“Grounded in our covenantal tradition, the member congregations of the Unitarian Universalist Association will inspire people to lead lives of humility and purpose, connection and service, thereby transforming themselves and the world.”

There is a vast difference between stating “The Unitarian Universalist Association will inspire people to”… versus “The member congregations of the UUA will inspire people to… ”    

The first wording is an appropriate end statement for the Unitarian Universalist Association, the second is not.  Perhaps it is a subtle difference.  But in my experience of doing policy governance work, I do not believe so. 

Policy Governance is a model for how a board works in achieving its ends as a board and as an entity.  It is a helpful tool in guiding CEOs in fulfilling the mission of the agency. The UUA is an agency set up to serve the member congregations.

The second statement is a directive to the member congregations and the subset ends that follow contain possible criteria for enforcing that directive. If we had a presbyterian form of polity then the directive would also be appropriate but we do not have a presbyterian polity, not yet anyway, and therefore in order for the second wording to succeed it would require that each and every congregation in the association to buy into / or covenant with this end statement as their own in order for it to be implemented and aspired to by the congregations. 

The difficulty with this as an end statement for the UUA is that it is really an end statement for congregations that are supposed to be able to determine their own destiny through congregational polity. It is instead akin to parents developing an end statement for their child’s future: ‘Grounded in our family values, Mary child of Tom and Wilbur will major in medicine to become a doctor.’  While the goal of the end statement is laudable and perhaps very desirable by many congregations, to state that “member congregations … will inspire” is not within the UUA’s decision or even within their perview to decide. That decision of whether the congregation will inspire rests in the congregation.

The original wording is the UUA’s end statement. The revised and adopted end statement is the member congregations’ end statement, which is not in the UUA’s authority to develop. 

How will the UUA inspire congregations to be places of transformation?  What will the UUA do to assist that to happen?  All appropriate questions that the UUA will need to discuss and develop policies and parameters for the next President to then follow in fully answering these questions. As currently worded, however, the UUA is saying that the congregations will do this and that is not in the UUA’s control and once it is out of the UUA’s control it can no longer be the UUA’s end statement.  Nor is it in the parent’s control on how their child will decide to unfold her life.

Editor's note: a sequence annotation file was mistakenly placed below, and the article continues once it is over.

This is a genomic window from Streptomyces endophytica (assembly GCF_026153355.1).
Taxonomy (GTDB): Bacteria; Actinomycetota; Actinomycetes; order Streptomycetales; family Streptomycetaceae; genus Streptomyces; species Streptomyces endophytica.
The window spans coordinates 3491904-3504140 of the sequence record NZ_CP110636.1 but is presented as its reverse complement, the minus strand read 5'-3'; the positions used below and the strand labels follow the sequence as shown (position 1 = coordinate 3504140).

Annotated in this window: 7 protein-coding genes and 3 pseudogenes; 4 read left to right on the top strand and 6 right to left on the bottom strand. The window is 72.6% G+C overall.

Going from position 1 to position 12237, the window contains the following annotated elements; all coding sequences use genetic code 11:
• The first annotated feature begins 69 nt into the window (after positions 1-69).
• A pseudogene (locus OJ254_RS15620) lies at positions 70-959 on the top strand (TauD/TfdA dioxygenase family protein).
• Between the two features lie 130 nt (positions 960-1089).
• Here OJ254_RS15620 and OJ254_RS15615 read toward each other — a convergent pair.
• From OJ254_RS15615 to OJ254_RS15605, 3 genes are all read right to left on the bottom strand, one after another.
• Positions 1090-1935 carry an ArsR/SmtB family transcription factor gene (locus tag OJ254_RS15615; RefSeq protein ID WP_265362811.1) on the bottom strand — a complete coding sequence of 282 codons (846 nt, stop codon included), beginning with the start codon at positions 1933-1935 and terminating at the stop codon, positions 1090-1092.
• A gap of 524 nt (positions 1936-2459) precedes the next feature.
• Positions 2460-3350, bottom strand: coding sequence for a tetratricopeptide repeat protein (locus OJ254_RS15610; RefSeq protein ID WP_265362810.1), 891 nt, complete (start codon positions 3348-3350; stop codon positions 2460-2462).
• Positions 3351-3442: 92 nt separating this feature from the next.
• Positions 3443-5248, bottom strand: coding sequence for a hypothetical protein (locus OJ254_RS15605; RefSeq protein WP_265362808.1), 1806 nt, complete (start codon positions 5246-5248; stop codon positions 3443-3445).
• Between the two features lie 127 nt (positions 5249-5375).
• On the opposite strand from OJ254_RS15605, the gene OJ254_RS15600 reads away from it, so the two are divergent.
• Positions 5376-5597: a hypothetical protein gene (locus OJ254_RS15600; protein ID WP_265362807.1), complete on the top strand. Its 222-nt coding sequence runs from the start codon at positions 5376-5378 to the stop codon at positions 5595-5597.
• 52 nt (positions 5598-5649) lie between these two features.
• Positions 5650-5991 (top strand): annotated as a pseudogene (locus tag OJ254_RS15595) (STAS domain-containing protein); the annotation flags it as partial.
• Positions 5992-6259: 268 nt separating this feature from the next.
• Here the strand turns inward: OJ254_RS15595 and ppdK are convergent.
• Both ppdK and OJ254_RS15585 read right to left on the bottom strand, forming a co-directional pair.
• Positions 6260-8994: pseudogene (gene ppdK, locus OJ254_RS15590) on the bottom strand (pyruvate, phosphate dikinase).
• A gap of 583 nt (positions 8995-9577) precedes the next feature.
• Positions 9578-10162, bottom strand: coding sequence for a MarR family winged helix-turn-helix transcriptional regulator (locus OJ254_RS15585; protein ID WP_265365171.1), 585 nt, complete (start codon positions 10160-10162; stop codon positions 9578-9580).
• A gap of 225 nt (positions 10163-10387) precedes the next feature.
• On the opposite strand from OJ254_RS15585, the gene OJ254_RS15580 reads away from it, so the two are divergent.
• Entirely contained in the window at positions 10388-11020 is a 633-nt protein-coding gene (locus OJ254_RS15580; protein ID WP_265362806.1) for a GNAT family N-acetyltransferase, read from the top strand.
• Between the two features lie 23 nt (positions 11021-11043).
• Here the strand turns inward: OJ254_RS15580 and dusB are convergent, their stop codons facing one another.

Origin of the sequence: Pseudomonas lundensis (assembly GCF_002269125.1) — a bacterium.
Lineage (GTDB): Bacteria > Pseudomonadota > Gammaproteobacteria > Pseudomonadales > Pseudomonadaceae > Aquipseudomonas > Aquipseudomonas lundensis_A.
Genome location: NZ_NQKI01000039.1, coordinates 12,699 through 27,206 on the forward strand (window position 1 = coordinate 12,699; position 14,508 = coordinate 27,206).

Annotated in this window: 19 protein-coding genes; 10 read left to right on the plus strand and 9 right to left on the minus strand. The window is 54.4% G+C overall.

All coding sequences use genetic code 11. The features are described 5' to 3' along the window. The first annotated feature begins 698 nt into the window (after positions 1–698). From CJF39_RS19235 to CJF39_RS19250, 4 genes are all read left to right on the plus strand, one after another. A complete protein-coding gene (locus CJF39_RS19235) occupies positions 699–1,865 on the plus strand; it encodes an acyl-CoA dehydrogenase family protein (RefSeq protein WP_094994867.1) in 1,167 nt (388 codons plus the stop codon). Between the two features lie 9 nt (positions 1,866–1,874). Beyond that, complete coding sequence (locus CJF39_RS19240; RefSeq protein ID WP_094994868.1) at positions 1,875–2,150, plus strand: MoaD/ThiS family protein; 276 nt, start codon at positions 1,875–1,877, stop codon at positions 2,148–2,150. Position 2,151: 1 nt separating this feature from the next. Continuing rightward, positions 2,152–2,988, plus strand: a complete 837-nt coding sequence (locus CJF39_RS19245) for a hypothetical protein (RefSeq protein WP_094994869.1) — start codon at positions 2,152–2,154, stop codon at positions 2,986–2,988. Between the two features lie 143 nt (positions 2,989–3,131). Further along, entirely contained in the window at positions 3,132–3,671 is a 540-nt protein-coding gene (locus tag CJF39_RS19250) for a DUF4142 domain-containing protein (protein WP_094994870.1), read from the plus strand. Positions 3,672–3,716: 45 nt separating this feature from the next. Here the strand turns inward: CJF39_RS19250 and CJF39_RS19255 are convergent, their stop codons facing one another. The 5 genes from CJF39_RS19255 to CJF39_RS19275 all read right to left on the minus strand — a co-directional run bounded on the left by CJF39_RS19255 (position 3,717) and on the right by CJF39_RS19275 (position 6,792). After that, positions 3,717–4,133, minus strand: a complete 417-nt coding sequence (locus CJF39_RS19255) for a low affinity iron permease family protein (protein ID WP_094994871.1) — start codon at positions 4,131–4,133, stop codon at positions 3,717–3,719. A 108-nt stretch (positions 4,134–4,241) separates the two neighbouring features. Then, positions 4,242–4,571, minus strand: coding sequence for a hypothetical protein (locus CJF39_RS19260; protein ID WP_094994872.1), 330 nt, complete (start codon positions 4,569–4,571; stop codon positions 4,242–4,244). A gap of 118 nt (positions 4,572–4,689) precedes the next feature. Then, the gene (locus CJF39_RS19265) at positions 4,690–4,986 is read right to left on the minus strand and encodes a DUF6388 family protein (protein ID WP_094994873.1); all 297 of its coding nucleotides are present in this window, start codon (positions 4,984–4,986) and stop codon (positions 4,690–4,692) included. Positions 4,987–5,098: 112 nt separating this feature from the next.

I do not question the laudable vision of inspiring people to living lives of humility and purpose, etc…. But I do question who will take responsibility and accountability for it happening… Placing it on the member congregations is the UUA abdicating its role in serving the congregations.  And while the UUA ‘s membership is made up of congregations, it is still an entity separate from the member congregations.  End statements are for the board of an agency to implement through its staff and not its member constituents.

Let me see if I can put this another way… I was the executive director of an AIDS Ministry for over 10 years.  My board developed end statements for me to work towards.  It was not the responsibility of the people with AIDS  who we served to implement these end statements, it was my responsibility and the staff I supervised to implement these end statements.  Hopefully by working towards these end statements it meant that the people with AIDS were living healthier lives because of them.   

It is the same with whatever end statement that the UUA Board develops.  It is the President and the staff of the UUA who will and ought to be responsible for working towards these end statements.  Hopefully, by working towards these end statements the member congregations will indeed be places where transformations happen.   The UUA can inspire us to be these places of transformation with their resources, their services to the congregations, their advocacy work for justice in our nation’s capital and in their holding the member congregations accountable to our covenant with one another.   Blessings,

Pew Survey: Give Them Hell…